Victoria has emerged as the focus for overseas buyers of Australian homes, attracting 44 per cent of residential purchases by foreign investors last financial year.
NSW, with 32 per cent of residential home purchases, was the second most popular state for an inflow of foreign property investment, according to the Foreign Investment Review Board’s 2015-16 annual report, published yesterday.
Foreign investment approvals across all sectors jumped to $248 billion in the year, a 29 per cent rise on the previous year.
This included the sale of NSW electricity distribution network TransGrid for almost $10.3bn to a consortium including the Abu Dhabi Investment Authority, a Canadian pension fund and local infrastructure funds.
China was the largest source of foreign investment approvals. It invested $47.3bn in Australia last year. The US, with $31bn invested, was the second-largest source country, followed by the Netherlands ($16.5bn) including Shell’s takeover of BG Group, Canada ($15.7bn) and the United Arab Emirates ($6.7bn).
Property, combining commercial and residential real estate, was the biggest drawcard for foreign investment, attracting $122bn.
The value of approvals for Chinese investors in real estate rose 31 per cent. Chinese investors bought the largest slice of the property action last year, valued at $32bn, the FIRB said.
The data also covered a record high of $4.6bn of farmland sold in 257 FIRB-approved foreign transactions, up from 77 approvals for $2.5bn of agricultural land and agribusinesses the previous year.
The US was the biggest agricultural investment source. It spent nearly $1.3bn buying farms.
Chinese investors, who spent $996m, were the second largest buyers of Australian farmland in 2016, led by the $280m purchase by Moon Lake Investments of Australian’s largest dairy farming business, Tasmania’s Van Diemen’s Land Company.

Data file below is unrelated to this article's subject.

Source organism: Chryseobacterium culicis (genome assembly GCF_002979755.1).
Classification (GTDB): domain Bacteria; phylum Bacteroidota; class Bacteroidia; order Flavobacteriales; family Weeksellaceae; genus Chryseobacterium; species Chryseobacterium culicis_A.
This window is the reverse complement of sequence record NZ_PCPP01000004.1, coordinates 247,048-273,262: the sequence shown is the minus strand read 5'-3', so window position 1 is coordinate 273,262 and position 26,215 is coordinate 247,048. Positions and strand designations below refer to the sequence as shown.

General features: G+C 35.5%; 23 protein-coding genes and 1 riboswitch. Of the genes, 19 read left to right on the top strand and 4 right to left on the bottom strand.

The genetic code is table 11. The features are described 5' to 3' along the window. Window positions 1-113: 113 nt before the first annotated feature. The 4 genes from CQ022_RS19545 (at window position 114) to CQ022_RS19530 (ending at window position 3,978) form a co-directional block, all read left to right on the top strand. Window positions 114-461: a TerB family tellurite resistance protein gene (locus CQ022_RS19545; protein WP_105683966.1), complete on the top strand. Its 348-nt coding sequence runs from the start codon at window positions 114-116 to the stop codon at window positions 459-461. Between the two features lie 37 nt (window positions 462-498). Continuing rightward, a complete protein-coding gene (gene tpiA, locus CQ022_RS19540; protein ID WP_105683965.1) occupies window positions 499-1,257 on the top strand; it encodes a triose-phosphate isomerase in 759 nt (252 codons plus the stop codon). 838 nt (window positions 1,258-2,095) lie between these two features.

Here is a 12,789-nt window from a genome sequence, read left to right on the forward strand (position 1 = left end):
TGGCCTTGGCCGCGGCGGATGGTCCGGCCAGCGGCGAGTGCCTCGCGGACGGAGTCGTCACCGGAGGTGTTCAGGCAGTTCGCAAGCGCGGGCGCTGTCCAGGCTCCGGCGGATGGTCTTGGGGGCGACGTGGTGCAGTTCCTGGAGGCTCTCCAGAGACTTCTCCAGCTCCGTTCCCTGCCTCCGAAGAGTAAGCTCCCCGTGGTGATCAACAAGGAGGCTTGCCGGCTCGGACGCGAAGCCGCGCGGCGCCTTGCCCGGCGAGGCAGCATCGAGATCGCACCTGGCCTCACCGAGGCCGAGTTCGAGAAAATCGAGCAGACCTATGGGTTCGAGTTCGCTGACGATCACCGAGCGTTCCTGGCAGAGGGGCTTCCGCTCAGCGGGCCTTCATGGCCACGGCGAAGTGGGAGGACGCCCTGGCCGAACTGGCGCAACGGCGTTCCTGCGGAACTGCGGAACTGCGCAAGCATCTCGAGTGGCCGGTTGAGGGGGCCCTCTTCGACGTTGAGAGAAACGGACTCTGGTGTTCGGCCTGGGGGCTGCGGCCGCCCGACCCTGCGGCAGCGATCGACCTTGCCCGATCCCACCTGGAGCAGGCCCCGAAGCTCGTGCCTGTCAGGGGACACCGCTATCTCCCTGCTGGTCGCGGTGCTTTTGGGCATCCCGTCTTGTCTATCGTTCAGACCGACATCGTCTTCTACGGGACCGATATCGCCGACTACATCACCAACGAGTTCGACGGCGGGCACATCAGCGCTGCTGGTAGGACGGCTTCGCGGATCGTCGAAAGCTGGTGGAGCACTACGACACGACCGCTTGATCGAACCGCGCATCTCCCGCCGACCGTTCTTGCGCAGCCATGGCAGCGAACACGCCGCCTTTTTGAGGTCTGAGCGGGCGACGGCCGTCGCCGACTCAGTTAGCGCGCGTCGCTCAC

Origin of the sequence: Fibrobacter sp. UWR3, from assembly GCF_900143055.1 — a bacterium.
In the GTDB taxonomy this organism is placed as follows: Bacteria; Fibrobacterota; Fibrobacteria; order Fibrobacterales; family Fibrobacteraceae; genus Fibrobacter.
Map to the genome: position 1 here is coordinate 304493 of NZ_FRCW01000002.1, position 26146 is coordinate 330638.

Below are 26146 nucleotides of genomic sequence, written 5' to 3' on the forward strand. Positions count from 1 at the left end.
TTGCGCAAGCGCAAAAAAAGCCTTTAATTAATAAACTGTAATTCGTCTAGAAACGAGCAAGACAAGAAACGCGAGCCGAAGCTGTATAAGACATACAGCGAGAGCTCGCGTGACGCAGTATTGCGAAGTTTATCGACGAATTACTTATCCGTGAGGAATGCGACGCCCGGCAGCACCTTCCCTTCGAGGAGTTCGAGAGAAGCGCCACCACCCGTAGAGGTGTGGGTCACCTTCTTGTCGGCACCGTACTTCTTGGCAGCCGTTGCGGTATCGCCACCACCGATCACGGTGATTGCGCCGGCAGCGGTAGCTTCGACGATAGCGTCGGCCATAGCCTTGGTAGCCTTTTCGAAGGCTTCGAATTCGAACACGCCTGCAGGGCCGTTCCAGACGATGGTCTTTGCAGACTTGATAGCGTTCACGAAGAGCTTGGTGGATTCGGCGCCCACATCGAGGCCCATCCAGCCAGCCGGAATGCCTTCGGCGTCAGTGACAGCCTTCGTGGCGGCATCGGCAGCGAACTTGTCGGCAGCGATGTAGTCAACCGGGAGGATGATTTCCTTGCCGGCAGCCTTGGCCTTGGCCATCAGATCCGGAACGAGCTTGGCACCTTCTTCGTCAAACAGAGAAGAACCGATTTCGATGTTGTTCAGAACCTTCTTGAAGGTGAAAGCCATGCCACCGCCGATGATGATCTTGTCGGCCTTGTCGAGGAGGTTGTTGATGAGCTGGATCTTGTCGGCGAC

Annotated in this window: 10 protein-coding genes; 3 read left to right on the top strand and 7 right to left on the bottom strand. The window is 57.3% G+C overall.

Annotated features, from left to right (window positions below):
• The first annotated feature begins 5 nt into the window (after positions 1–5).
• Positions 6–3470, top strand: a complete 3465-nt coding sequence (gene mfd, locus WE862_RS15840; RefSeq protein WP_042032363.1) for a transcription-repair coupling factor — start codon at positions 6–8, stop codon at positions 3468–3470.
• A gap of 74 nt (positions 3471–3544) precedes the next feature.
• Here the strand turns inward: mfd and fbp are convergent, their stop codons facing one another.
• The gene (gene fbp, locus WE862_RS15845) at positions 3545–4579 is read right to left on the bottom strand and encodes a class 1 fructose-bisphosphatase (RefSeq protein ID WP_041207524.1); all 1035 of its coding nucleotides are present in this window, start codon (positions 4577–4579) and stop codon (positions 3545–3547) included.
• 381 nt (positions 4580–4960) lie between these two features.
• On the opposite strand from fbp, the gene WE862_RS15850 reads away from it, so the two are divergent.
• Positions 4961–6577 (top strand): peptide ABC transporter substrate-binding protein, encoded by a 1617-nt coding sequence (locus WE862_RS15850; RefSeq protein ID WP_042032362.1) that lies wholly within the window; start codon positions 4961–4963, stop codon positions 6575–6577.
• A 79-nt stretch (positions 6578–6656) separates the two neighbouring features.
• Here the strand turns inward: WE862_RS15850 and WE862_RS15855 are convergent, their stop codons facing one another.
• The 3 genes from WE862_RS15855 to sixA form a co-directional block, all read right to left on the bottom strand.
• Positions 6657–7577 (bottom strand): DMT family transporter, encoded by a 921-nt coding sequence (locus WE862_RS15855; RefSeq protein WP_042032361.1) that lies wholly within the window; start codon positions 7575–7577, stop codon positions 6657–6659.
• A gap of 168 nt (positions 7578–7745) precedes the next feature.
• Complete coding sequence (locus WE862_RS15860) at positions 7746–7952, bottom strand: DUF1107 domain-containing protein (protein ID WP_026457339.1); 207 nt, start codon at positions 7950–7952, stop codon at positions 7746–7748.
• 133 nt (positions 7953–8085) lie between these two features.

Another $240m was invested by Canadian companies, led by its largest pension fund, the Public Sector Pension Investment Board, which spent nearly $100m to buy five Queensland cattle stations as part of its joint venture with the local Hewitt family.
In early 2015, FIRB’s agricultural land screening threshold was lowered from scrutinising only rural property purchases worth more than $252m each to any foreign company or individual investing more than $15m in Australia’s agricultural land, capturing an additional 110 proposals valued at $1.4bn in 2015-16.
The report says that throughout 2015-16, the sale of the Kidman cattle empire, covering 1.3 per cent of Australia’s land mass, led to several purchase applications being assessed by FIRB. Two separate purchase applications involving Shanghai Pengxin and its Dakang Australia entity were vetoed by the Treasurer as not in the national interest.
The report says a joint Gina Rinehart-led venture, one-third funded by Chinese property investor Gui Guojie and his Shanghai CRED company, and two-thirds by Rinehart’s Hancock Beef, made a successful application in October last year to buy the S. Kidman group for $386m, although these figures are not included in the report.
A total of $72.4bn in residential real estate investment was approved in the year, in 40,149 applications, a 19 per cent increase in the value of approvals from the previous year.
The high level of foreign investment in Victoria put the state under the investigative spotlight, attracting almost half of FIRB’s residential property compliance probes. A third of investigations focused on NSW.
Of about 2100 cases identified for investigation, 260 investors were found to have breached the rules and divestments were required in 39 cases.
Housing made up 29 per cent of approvals by value. Electricity, manufacturing and gas made up 23 per cent and agriculture, forestry and fishing 2 per cent.